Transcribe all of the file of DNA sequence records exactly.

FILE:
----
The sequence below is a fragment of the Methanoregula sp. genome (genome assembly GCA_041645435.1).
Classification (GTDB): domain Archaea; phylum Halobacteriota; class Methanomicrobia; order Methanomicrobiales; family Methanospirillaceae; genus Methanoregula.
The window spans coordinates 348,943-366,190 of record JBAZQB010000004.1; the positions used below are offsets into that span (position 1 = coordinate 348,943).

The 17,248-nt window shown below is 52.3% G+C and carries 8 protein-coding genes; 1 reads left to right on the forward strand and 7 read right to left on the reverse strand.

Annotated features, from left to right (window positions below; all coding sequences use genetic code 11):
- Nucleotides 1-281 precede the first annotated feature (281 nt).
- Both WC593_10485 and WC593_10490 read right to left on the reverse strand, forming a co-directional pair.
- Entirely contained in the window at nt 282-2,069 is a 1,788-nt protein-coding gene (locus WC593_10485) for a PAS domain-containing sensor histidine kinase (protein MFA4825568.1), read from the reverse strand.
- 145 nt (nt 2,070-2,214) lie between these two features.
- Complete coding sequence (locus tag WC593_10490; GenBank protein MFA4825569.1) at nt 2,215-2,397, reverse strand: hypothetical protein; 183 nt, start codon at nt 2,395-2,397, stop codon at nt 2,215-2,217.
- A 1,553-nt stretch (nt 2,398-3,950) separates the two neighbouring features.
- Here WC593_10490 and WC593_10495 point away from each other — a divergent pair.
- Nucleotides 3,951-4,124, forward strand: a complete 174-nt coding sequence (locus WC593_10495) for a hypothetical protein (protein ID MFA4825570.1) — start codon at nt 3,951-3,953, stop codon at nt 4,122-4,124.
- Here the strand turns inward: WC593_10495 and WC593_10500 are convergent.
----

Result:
The sequence below is a fragment of the Methanoregula sp. genome (genome assembly GCA_041645435.1).
Classification (GTDB): domain Archaea; phylum Halobacteriota; class Methanomicrobia; order Methanomicrobiales; family Methanospirillaceae; genus Methanoregula.
The window spans coordinates 348,943-366,190 of record JBAZQB010000004.1; the positions used below are offsets into that span (position 1 = coordinate 348,943).

The 17,248-nt window shown below is 52.3% G+C and carries 8 protein-coding genes; 1 reads left to right on the forward strand and 7 read right to left on the reverse strand.

Annotated features, from left to right (window positions below; all coding sequences use genetic code 11):
- Nucleotides 1-281 precede the first annotated feature (281 nt).
- Both WC593_10485 and WC593_10490 read right to left on the reverse strand, forming a co-directional pair.
- Entirely contained in the window at nt 282-2,069 is a 1,788-nt protein-coding gene (locus WC593_10485) for a PAS domain-containing sensor histidine kinase (protein MFA4825568.1), read from the reverse strand.
- 145 nt (nt 2,070-2,214) lie between these two features.
- Complete coding sequence (locus tag WC593_10490; GenBank protein MFA4825569.1) at nt 2,215-2,397, reverse strand: hypothetical protein; 183 nt, start codon at nt 2,395-2,397, stop codon at nt 2,215-2,217.
- A 1,553-nt stretch (nt 2,398-3,950) separates the two neighbouring features.
- Here WC593_10490 and WC593_10495 point away from each other — a divergent pair.
- Nucleotides 3,951-4,124, forward strand: a complete 174-nt coding sequence (locus WC593_10495) for a hypothetical protein (protein ID MFA4825570.1) — start codon at nt 3,951-3,953, stop codon at nt 4,122-4,124.
- Here the strand turns inward: WC593_10495 and WC593_10500 are convergent.